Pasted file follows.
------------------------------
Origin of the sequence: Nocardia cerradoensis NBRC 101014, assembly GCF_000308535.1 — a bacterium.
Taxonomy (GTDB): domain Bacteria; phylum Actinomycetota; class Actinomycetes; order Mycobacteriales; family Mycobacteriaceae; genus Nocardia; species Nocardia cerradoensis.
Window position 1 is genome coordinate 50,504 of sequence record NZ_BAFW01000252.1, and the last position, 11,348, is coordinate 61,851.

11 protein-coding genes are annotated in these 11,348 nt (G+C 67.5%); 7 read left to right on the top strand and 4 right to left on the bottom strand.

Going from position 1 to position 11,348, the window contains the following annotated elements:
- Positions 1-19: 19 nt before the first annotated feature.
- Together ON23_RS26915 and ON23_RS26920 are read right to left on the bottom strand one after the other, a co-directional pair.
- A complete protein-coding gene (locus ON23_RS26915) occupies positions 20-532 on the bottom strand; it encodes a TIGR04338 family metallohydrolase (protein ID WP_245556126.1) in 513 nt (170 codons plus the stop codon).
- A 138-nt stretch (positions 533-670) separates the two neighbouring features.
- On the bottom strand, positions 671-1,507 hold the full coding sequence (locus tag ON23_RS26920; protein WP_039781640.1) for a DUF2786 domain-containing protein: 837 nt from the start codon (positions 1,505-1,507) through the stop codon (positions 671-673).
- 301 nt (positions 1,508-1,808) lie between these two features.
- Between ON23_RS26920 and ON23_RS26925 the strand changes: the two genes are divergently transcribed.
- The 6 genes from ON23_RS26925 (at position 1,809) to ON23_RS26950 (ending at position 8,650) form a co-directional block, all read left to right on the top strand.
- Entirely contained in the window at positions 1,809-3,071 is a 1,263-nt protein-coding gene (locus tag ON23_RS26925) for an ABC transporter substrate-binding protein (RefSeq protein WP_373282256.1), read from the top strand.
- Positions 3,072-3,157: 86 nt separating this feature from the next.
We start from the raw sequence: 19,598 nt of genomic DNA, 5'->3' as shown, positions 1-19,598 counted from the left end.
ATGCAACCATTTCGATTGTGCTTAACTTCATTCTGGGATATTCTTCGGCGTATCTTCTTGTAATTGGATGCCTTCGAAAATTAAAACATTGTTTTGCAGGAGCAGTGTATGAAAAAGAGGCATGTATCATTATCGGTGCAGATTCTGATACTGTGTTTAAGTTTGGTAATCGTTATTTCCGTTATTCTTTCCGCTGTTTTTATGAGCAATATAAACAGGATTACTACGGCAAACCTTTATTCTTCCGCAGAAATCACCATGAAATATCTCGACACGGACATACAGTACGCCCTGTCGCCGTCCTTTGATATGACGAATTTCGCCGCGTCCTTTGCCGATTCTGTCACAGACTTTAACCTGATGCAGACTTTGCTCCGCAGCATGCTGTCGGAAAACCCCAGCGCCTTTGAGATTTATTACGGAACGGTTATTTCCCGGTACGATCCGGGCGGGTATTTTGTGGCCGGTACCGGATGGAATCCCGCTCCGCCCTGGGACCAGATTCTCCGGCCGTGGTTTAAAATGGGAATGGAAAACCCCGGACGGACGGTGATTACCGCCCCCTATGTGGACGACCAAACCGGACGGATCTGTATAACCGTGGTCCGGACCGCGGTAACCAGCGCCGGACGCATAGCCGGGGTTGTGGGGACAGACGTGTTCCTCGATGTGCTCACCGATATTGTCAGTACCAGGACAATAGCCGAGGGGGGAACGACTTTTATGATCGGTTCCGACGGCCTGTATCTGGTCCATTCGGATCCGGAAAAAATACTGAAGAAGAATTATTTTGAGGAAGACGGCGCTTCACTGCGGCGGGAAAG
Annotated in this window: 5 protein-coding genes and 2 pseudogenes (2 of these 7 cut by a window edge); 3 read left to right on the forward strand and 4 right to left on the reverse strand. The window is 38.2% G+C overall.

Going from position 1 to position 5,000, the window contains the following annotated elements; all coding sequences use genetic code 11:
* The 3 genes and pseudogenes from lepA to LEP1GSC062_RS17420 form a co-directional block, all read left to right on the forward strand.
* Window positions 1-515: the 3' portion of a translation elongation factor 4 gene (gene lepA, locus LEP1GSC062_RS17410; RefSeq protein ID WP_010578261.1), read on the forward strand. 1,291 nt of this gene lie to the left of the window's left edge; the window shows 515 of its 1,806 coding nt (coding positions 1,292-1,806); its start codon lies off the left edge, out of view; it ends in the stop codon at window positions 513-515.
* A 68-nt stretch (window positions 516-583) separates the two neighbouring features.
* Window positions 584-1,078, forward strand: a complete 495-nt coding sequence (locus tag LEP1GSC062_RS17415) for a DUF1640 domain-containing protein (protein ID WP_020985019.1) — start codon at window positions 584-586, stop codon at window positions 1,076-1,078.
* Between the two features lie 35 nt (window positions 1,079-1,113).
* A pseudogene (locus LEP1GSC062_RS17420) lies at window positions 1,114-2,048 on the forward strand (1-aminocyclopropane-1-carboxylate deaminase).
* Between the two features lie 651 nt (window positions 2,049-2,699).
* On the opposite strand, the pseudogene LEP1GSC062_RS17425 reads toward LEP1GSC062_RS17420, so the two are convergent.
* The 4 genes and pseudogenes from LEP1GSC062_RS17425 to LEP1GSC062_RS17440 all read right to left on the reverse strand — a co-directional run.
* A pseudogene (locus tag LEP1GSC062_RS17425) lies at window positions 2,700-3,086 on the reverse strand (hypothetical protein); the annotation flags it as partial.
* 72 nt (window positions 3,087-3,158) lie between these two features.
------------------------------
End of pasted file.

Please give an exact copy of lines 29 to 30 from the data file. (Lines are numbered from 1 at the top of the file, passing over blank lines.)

* A pseudogene (locus tag LEP1GSC062_RS17425) lies at window positions 2,700-3,086 on the reverse strand (hypothetical protein); the annotation flags it as partial.
* 72 nt (window positions 3,087-3,158) lie between these two features.